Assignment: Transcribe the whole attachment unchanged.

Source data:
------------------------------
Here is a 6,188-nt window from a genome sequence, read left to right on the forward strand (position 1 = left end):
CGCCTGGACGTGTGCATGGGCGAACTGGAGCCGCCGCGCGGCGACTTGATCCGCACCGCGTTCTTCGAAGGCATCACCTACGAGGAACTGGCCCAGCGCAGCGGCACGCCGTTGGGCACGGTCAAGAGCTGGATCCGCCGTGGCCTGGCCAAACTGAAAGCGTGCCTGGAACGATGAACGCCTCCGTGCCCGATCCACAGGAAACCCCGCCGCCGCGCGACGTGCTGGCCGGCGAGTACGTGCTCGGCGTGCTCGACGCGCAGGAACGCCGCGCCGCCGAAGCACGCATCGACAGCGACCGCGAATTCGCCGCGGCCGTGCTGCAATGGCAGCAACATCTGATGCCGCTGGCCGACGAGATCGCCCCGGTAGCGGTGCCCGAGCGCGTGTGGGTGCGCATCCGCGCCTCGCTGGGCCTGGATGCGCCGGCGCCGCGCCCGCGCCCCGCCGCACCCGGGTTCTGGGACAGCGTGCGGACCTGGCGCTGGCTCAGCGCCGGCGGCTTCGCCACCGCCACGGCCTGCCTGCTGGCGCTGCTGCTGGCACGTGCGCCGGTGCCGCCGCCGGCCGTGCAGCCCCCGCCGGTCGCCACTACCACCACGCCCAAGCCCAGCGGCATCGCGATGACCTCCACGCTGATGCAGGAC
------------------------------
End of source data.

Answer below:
Here is a 6,188-nt window from a genome sequence, read left to right on the forward strand (position 1 = left end):
CGCCTGGACGTGTGCATGGGCGAACTGGAGCCGCCGCGCGGCGACTTGATCCGCACCGCGTTCTTCGAAGGCATCACCTACGAGGAACTGGCCCAGCGCAGCGGCACGCCGTTGGGCACGGTCAAGAGCTGGATCCGCCGTGGCCTGGCCAAACTGAAAGCGTGCCTGGAACGATGAACGCCTCCGTGCCCGATCCACAGGAAACCCCGCCGCCGCGCGACGTGCTGGCCGGCGAGTACGTGCTCGGCGTGCTCGACGCGCAGGAACGCCGCGCCGCCGAAGCACGCATCGACAGCGACCGCGAATTCGCCGCGGCCGTGCTGCAATGGCAGCAACATCTGATGCCGCTGGCCGACGAGATCGCCCCGGTAGCGGTGCCCGAGCGCGTGTGGGTGCGCATCCGCGCCTCGCTGGGCCTGGATGCGCCGGCGCCGCGCCCGCGCCCCGCCGCACCCGGGTTCTGGGACAGCGTGCGGACCTGGCGCTGGCTCAGCGCCGGCGGCTTCGCCACCGCCACGGCCTGCCTGCTGGCGCTGCTGCTGGCACGTGCGCCGGTGCCGCCGCCGGCCGTGCAGCCCCCGCCGGTCGCCACTACCACCACGCCCAAGCCCAGCGGCATCGCGATGACCTCCACGCTGATGCAGGAC